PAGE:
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R. Cohen: Toward an Era of Interfaith Cooperation and Peace

Address to the International Leadership Conference, Seoul, Korea, January 2012

Parliament members must see themselves as a real representative of their people and not to only as someone who governs them. In that sense the position of a member of parliament is unique. In the case of a large and real gap between the true will of the people and the way the government conducts itself, then parliament members should find creative ways to emphasize the opinion of the majority in their nation and overcome any refusal by the government to respond.

A distinct example of this is the situation in the Middle East: it is clear in all the polls that the majority of the Israeli people (about 70-75%) support the solution that a Palestinian state should be established alongside the state of Israel. The majority of the people fully and completely support this solution.

The situation of the Palestinian people is similar: a large majority (70-75%) support the creation of two states side by side as a full, peaceful solution.

Unfortunately, because of various reasons the people on both sides have elected governments who reject peace. In Israel it is the government of Netanyahu, and for the Palestinian people it is the government of Hamas.

In a situation such as this, holding a referendum is the only real opportunity to overcome those who reject peace. In spite of any natural and understandable opposition to holding such a referendum, which may cast doubt on the democratic process, I see it as the only chance we have.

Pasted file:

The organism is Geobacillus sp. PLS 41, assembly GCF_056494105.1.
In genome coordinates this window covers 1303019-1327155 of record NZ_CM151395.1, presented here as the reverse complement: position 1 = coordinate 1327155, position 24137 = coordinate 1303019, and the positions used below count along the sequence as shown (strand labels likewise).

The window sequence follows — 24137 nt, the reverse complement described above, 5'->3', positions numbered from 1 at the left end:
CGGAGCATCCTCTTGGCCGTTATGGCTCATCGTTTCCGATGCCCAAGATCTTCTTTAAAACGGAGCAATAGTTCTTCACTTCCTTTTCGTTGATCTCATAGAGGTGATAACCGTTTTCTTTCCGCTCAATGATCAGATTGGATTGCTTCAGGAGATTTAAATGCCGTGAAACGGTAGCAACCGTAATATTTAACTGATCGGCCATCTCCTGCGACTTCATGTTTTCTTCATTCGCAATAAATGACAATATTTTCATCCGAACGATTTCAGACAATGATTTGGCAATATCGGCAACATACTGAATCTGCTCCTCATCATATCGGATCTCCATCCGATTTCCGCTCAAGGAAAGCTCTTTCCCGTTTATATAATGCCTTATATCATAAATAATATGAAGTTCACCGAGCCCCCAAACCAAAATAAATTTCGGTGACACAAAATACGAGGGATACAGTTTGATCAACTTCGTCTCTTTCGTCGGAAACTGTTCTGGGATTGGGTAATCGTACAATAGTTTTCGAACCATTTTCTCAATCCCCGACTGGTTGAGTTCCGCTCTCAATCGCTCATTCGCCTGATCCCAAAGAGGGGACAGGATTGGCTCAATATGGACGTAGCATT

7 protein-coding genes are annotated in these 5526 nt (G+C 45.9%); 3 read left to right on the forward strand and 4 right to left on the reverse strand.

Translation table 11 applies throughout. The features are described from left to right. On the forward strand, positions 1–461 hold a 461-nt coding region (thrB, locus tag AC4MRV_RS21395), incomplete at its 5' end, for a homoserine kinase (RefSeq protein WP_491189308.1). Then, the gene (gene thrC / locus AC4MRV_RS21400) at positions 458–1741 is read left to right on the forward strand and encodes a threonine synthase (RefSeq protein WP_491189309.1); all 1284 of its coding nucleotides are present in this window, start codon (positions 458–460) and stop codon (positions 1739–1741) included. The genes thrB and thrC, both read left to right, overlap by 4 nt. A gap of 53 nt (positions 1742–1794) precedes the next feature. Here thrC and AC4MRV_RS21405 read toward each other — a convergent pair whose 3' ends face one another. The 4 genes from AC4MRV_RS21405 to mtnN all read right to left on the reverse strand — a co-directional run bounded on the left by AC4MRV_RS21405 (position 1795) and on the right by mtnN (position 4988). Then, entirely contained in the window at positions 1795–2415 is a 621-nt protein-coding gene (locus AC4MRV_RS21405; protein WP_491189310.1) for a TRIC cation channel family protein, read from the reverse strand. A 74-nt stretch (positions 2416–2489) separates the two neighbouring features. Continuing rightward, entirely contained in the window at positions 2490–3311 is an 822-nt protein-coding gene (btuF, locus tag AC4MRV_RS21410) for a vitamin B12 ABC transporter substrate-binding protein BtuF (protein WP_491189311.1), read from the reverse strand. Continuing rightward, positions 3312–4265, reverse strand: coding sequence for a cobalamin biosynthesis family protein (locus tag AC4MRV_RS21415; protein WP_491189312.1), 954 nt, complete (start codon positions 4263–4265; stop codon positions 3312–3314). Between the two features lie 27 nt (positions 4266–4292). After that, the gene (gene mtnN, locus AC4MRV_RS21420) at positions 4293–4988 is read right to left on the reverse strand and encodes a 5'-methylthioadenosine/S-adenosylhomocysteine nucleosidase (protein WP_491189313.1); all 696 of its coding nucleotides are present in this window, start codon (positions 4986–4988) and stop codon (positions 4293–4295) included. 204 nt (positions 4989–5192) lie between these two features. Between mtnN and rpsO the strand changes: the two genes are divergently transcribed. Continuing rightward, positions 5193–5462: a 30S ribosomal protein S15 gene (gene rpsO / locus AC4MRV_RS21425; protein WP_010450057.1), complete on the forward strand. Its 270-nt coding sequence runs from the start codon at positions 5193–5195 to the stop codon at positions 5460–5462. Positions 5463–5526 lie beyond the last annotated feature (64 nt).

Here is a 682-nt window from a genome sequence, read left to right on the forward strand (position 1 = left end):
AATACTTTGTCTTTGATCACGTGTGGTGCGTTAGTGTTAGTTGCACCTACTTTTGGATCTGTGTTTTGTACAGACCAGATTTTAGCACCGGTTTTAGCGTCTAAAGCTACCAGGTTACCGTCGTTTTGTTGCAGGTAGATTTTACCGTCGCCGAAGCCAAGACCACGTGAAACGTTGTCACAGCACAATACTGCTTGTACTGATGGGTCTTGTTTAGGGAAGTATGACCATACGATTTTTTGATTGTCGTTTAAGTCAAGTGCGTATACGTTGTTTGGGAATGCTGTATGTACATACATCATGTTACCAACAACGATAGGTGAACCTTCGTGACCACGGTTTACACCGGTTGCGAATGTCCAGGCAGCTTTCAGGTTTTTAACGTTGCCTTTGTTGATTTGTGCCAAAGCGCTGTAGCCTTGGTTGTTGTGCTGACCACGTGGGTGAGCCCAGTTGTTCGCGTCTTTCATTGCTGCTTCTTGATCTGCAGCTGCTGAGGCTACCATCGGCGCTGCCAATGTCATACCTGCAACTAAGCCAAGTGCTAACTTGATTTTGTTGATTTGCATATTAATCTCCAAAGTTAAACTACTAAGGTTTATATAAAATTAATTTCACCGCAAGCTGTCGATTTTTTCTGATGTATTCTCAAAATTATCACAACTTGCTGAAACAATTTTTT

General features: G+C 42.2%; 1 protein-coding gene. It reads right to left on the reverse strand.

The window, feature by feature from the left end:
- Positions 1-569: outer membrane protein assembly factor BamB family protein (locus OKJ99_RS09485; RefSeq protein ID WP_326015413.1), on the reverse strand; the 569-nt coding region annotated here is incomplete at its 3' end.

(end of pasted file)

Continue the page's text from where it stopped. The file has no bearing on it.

If the leaders of the regions, headed by Abu-Mazen, can act to achieve a peaceful contract for the two states to live side by side in peace and security and if this contract can be brought as a referendum before both the Israeli and the Palestinian sides, with a time limit of no more than a month or two, then there is a real opportunity that the people on both sides will approve such a peaceful contract by a large majority.

Obviously, for this to happen the involvement of the world's nations is required, as well as that of peace organizations and other international factors – in order to lend support so that both sides can reach a peaceful settlement. Otherwise, the leaders have no way to reach such a goal by themselves.

If the initiators of this conference can suggest this as a valid resolution respecting the position of each nation seeking peace, and if this conference's participants can adopt this resolution, then I believe that we would have the power to support those nations where people still live under conditions of occupation and war, and help them achieve their long-desired peace.